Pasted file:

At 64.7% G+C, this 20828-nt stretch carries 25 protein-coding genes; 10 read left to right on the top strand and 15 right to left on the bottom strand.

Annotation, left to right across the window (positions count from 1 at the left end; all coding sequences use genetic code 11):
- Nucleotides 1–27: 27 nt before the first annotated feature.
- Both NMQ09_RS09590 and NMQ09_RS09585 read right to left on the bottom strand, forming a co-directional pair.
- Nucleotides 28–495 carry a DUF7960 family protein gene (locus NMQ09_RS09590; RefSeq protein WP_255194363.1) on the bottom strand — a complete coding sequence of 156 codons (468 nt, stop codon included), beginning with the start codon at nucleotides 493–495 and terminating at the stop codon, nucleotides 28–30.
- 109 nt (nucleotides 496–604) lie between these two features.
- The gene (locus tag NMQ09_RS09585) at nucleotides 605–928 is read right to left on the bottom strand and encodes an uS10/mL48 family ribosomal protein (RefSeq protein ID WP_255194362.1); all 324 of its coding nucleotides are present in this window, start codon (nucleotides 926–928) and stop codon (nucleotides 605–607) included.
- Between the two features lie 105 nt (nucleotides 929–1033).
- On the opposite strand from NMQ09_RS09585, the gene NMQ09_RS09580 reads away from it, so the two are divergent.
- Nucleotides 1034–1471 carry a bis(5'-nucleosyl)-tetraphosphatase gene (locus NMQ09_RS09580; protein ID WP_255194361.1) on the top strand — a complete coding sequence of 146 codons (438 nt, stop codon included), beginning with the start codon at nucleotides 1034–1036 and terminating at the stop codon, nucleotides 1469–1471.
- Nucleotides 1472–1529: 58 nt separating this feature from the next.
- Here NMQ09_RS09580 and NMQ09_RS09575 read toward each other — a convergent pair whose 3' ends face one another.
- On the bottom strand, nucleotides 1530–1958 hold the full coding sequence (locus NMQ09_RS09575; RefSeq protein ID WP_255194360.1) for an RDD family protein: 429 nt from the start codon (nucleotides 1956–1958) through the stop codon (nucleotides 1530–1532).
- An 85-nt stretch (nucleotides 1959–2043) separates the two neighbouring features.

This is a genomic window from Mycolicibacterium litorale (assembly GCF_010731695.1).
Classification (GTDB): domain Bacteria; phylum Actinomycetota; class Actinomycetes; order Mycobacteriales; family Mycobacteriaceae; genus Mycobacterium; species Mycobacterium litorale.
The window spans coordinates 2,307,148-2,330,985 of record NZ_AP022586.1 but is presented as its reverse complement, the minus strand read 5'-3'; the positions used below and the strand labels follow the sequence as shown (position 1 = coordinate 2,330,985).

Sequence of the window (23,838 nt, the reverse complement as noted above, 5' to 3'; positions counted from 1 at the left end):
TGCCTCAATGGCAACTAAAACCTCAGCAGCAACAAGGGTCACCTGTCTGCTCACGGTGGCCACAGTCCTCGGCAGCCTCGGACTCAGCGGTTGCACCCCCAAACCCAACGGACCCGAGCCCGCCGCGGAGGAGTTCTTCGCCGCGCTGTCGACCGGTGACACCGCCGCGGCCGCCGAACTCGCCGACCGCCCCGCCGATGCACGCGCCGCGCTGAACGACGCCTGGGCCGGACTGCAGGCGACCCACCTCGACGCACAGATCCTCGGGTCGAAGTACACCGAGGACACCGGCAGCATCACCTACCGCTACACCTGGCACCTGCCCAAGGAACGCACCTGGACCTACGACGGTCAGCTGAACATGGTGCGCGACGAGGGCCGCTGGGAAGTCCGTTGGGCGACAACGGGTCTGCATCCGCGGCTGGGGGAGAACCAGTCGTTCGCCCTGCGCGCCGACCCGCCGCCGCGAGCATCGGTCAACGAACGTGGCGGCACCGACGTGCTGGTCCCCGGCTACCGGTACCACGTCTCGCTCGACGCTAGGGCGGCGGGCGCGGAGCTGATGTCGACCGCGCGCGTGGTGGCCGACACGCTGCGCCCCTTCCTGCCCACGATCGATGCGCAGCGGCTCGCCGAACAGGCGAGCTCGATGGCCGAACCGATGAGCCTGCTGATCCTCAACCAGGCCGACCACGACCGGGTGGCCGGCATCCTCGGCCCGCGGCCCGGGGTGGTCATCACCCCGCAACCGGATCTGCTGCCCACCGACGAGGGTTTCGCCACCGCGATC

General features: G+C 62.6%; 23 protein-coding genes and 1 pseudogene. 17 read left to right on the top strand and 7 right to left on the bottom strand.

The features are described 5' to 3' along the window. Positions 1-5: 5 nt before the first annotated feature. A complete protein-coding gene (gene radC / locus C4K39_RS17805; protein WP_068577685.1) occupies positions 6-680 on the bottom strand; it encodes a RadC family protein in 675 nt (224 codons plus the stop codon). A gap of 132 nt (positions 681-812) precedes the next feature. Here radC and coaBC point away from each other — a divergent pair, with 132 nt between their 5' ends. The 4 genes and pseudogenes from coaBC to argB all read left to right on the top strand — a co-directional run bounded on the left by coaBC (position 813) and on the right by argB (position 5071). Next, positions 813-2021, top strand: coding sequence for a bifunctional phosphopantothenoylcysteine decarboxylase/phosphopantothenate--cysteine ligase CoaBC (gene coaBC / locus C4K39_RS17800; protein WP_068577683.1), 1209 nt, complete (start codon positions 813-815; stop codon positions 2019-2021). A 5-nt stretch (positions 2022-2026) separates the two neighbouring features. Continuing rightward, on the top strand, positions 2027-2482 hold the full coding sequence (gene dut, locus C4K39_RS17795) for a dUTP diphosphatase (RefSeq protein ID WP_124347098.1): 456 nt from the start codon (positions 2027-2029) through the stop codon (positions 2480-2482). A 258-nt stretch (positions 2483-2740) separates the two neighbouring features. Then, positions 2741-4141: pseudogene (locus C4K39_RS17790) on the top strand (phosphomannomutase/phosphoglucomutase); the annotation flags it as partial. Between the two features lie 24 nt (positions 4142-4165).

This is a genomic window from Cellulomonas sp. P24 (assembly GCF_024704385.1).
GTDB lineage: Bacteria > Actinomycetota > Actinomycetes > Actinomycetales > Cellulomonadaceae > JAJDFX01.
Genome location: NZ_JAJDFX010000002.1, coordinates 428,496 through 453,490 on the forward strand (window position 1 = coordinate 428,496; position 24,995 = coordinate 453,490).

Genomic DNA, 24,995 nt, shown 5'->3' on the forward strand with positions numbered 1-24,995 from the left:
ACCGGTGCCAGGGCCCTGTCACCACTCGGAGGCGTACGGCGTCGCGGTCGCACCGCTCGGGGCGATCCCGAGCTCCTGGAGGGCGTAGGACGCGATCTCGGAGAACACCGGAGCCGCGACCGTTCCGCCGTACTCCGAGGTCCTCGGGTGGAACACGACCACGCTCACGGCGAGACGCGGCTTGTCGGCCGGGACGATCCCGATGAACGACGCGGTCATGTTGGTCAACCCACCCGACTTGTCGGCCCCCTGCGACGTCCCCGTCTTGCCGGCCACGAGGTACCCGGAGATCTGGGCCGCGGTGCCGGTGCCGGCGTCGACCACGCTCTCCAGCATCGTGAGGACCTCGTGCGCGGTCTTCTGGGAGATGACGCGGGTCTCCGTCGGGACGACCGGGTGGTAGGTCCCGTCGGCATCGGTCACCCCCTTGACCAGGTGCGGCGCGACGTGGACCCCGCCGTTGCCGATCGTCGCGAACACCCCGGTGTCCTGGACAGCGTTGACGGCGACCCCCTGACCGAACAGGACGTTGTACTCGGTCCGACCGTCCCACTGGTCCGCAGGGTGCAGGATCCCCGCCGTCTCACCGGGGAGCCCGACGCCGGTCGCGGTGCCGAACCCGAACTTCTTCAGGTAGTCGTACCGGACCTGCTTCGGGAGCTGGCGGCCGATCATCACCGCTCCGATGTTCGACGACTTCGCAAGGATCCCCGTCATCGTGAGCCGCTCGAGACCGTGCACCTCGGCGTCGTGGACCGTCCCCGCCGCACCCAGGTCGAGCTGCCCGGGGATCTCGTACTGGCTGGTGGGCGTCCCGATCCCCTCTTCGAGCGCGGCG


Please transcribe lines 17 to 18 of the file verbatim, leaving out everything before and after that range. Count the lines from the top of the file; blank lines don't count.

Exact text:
The window spans coordinates 2,307,148-2,330,985 of record NZ_AP022586.1 but is presented as its reverse complement, the minus strand read 5'-3'; the positions used below and the strand labels follow the sequence as shown (position 1 = coordinate 2,330,985).

Sequence of the window (23,838 nt, the reverse complement as noted above, 5' to 3'; positions counted from 1 at the left end):